'' Then he tried to moralise. " Ah ! " he said, out of the gravity of his wisdom, "if one could only go on for ever like this, living from minute to minute ! But that's the difference between a man and a woman. A woman lives in the world of her own heart. If she has interest., they centre there. But a man has his interests outside his affections. He is compelled to deny himself, to let the sweetest things go by."

Kate tegan to laugh, and Philip ended by laughing too. "Look!" she cried, "only look,"

On the top of the bank above them a goat was skirmishing. He was a ridculous fellow; sometimes cropping with saucy jerks, then kicking up his heels, as if an invisible imp had pinched him, then wagging hs rump and laughing in his nostrils.

" As I was saying," said Philip, " a man has to put by the pleasures ‚ life. Now here's myself, for example. I am bound, do you know, by a kind of duty-a sort of vow made to the dead, I might say-"

" I'm sure he's going to say something," thought Pate. The voice of his heartwas speaking louder and quicker than his halting tongue. She saw tba; a blow was coming, and looked about for the means to ward it off.

"The fairy's dubb !" she, cried suddenly, and darted from his side to the wateredge.

It was a litle round pool, black as ink, lying quiet and apparently motionless under a noisy place where the waters swirled and churned over black mss, and the stream tan into the dark. Philip had no choice but to'ollow her.

"Cut me a willow! Your penknife ! Quick, sir, quick! Not that old branch-a sapling. There, that's it. Now you shall hear me tell my own fortune."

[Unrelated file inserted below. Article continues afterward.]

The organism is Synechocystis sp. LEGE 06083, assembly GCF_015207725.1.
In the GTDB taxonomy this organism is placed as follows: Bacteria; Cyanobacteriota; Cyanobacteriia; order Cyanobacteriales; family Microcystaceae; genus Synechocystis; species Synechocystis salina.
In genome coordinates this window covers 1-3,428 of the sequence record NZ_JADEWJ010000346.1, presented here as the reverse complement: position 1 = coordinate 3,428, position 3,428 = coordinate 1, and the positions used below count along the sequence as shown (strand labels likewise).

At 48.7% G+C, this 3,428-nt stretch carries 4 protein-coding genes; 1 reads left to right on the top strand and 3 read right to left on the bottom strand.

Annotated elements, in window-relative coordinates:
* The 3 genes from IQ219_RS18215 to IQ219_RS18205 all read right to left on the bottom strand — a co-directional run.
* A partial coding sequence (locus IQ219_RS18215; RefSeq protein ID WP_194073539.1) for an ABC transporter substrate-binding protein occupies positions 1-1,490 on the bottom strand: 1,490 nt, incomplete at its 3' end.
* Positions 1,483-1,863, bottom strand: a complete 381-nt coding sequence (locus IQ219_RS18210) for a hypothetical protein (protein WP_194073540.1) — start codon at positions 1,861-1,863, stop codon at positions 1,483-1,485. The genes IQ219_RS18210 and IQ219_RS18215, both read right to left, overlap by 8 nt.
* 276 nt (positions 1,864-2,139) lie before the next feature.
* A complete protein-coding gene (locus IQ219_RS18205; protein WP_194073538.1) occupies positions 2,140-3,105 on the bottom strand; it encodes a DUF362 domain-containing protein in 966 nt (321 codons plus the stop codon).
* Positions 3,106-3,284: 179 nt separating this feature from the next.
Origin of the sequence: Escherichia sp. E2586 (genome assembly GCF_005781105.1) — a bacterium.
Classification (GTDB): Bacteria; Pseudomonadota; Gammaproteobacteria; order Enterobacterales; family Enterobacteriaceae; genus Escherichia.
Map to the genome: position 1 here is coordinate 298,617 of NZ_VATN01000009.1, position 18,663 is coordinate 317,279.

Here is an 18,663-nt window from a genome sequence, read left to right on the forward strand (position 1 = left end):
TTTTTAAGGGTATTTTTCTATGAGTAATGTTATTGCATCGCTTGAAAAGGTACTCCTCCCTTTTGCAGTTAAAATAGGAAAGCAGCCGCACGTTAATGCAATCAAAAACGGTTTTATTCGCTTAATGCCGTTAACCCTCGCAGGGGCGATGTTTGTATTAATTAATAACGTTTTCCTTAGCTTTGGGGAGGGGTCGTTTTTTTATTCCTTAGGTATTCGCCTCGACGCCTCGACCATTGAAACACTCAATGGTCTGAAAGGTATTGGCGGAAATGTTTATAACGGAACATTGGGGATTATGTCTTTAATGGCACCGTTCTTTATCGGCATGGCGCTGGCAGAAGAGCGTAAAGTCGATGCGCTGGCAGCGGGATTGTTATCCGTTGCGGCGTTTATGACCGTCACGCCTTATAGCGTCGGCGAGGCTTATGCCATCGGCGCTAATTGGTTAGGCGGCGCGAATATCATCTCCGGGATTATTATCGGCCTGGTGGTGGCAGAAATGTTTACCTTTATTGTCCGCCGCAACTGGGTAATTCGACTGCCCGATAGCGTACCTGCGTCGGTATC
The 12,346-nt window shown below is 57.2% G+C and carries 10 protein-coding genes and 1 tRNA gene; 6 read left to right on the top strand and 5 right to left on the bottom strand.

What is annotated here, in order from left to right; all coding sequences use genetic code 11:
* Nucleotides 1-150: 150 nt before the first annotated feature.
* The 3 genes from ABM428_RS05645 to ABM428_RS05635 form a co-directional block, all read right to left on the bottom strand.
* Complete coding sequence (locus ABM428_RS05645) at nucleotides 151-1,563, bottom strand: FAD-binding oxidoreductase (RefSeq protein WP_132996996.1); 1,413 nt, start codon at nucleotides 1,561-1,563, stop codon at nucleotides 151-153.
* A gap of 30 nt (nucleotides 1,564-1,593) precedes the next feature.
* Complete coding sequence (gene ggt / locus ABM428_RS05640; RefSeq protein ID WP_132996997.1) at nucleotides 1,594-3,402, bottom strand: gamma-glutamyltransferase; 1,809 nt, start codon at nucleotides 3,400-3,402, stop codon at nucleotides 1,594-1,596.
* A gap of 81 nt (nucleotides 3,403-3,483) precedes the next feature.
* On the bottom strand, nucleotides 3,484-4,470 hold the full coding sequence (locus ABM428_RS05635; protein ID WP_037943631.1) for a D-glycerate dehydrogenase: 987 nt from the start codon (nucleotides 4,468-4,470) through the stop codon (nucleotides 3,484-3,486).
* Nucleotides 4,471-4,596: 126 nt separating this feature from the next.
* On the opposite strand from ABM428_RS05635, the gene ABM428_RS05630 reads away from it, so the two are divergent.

"An order is it?" said Philip.

"Hush ! be quiet, still, or little Phonodoree wont listen. Hush now hush ! "

With solem airs, but a certain sparkle in her eyes, she went down on her knees by the pool, stretched her round arm over the water, passed the willow bough slowly across its surface, and recited her incantation

Willow bough, willow bough, which of the four,
Sink, circle, or swim, or come floating ashore?
Which is the fortune you keep for my life,
Old maid or young mistress or widow or wife?

With the last word she flung the willow bough on to the pool, and sat back on her heels to watch it as it moved slowly with the motion of the water.

" Bravo !" cried Philip. .

"Be quiet. It's swimming. No, it's coming ashore."

"It's wife, Kate. No, it's widow. No, it's-"

"Do be serious. Oh, dear! it's going-yes, it's going round. Not that either. No, it has-yes, it bas oh !"

"Sunk 1 " said Philip,.laughing and clapping his hands. "You're doomed to be an old maid, Kate. Phonodoree says so."

" Cruel Brownie ! I'm vexed that I bothered with lim," said Kate, dropping her lip. Then nodding to her reflection in the water where the willow bough had disappeared, she said, " Poor little Katey ! He might have given you something else. Anything but that dear, eh ?"

"What," laughed Philip," crying? Because Phonodorea-never!" Kate leapt up with averted face. " What nonsense you are talking! " she said.

" There are tears in your eyes, though," said Philip.

"No wonder, either. You're so ridiculous. And if Iin meant for an old maid, you're meant for an old bachelor-and quib right too!" " Oh, it is, is it ? "

"Yes, indeed. You've got no more heart than a nushroom, for you're all head and legs, and you're going to be just as Wd some day." " I am, am I, mistress ? "

" If I were you, Philip, I should hire- myself out f r a scarecrow, and theĽ having nothing under your clothes wouldn't somuch matter." " It wouldn't, wouldn't it ? " said Philip.

She was shying off at a half circle; he was beating round her. "But you're nearly as old as Methuselah already, :nd what you'll be when you're a man "

"Look out!"

She made him an arch curtsey and leapt round atree, and cried from the other side, "I know. A squeaking old cnaker, with the usual old song, "Deed yes, friends, this world is a vale of sin and misery.' The men's the misery and the women's th sin

" You rogue, you ! " cried Philip.

He made after her, and she fled, still speaking.

" What do you think a girl wants with a-Oh Oh ! Oo !"